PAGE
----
New Delhi: Amid turbulent times for the stock markets across the world, the equity turnover fell on Indian bourses as well in 2012, but the fall was meagre at 1.57 percent when compared to the global average.
Globally, the equity turnover fell sharply by 14.7 percent, while the fall was nearly 8 percent for the bourses in Asia Pacific region as well.
On the other hand, the collective equity trade volume of two Indian bourses, NSE and BSE, fell by 1.57 percent to 161.74 crore during January-November period of 2012, as per data from the World Federation of Exchanges (WFE).
The total number of equity trades on the exchanges across the world was 907 crore for the same period. Indian markets are expected to further improve their tally in 2013, as a new bourse MCX-SX is expected to begin operations as a full-fledged stock exchange.
The Asia pacific region registered a decline of nearly 8 percent to 533.4 crore trades in January-November period of 2012. The global data for December is still awaited as one last trading session would take place tomorrow.
Experts said economic uncertainty across the globe, political deadlock in Europe, fiscal cliff debate in the US, policy logjam in India and lack of trading opportunities were main reasons for fall in equity trading in India and rest of the world.
Individually, National Stock Exchange (NSE) recorded 129 crore equity trades, showing a marginal improvement of one percent compared to 2011, and grabbing the mantle as the top bourse among 51 global peers. NSE was the third largest bourse in the world in 2011.
BSE, ranked seventh globally in equity trades, recorded 32.71 crore trades in the period from January to November.
"Indian markets turned out to be better performing markets as compared to other emerging markets and government reforms are also bringing faith back in Indian equities markets resulting in higher interest among the traders and investors," Religare Securities EVP and Head Retail Research Rajesh Jain said.
Experts believe that NSE and BSE stood their ground among the top global bourses largely owing to heavy investment flows from Foreign Institutional Investors (FIIs).
"Our entire policy is pro-FII, whatever volumes we have is basically because the global players are investing...The participation of retail investors and domestic investors is negligible," CNI Research CMD Kishore Ostwal said.
On the flip side, the experts say there was lack of confidence within the domestic and the retail investors, as Indian investors had lost confidence in 2011 and were seen looking for opportunities to exit during 2012.
"2012 saw the equity markets reviving but the retail investors used the rally in 2012 to exit. Equity funds witnessed outflows of Rs 12,702 crore till November this year, the second highest outflows in the category witnessed in the last six years," Jain said.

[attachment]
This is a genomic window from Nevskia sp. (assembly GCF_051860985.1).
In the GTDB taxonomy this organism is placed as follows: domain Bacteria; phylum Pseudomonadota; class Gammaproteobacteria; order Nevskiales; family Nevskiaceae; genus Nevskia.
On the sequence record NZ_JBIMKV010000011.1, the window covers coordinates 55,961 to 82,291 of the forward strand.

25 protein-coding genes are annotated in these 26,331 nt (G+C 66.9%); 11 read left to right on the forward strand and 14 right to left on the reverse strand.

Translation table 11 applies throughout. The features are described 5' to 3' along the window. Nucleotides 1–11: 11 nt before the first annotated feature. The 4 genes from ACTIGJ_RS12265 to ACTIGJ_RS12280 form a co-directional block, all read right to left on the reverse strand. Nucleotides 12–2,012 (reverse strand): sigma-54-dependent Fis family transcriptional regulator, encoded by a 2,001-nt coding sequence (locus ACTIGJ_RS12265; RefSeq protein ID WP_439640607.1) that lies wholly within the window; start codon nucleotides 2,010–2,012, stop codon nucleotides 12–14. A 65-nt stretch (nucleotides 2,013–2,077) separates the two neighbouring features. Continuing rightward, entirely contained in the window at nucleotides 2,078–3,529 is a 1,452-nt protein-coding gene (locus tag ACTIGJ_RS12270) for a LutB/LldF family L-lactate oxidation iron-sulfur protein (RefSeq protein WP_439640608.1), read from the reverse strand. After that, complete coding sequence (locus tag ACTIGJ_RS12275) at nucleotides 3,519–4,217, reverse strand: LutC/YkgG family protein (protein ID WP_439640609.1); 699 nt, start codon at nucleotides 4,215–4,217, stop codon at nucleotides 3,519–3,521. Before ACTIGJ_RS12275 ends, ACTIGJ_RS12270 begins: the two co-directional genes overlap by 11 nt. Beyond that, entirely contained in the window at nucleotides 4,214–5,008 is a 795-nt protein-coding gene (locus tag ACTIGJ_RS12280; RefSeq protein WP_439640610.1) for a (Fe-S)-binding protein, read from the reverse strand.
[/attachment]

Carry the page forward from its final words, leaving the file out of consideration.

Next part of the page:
Ostwal also said "the main reason for slow equity trades volume is that even though we have had market touching a new high, the retail investors have not come out and participation by domestic investors is negligible."
"Market is all about the confidence of the market participants but if everything goes in opposite direction, say ballooning inflation, shrinking industrial output data, it is sure to dump the confidence," SMC Global Securities Head (Research) Jagannadham Thunuguntla said.
"Moreover, in 2012 the market has moved in a band, there were very low percent of volatility, say of 3-4 percent on a monthly basis, which has stolen all the arbitrage opportunities," he added.
Experts said retail investors opted to get out of mutual funds as and when they got an opportunity resulting into lower participation and decreased number of trades.
On a optimistic note though, the market players said the outlook for the coming year is positive largely owing to expectations of larger inflow from FIIs and India still being a favourable destination for investments.
"The coming year appears to be more promising as far as the Indian markets are concerned as fundamentals are expected to improve and we may see an increase in interest in Indian markets from the FIIs as the concerns over the fiscal cliff and growing concerns in Europe may weigh heavily on their minds making India a safer investment option," Jain said.
Moreover, the equity trading could also pick up if more measures are taken to boost the markets, including a possible abolition of Security Transaction Tax (STT).
"STT alone is a big cost along with other costs like Service Tax, Transaction charges of NSE, Brokerage etc. A trader has to recover all these charges before he can actually make profit from his trade," Jain said.
"The combined charges being too high, the trader finds it difficult to make profit from trading. The cost of trading should be reduced for more trading activity," he added.
Thunuguntla also said that removal of STT would be a major attraction for further FII inflows.
The big-bang reforms introduced by Indian government such as FDI in various sectors and a cautiously improving global economy coupled with overflowing central bank cash, are expected to revive the stock markets in India and the rest of the world as well.
"At this juncture, with the improved market sentiments ahead of the year I expect old participants also would return back to their work and new participants would participate aggressively," Thunuguntla said.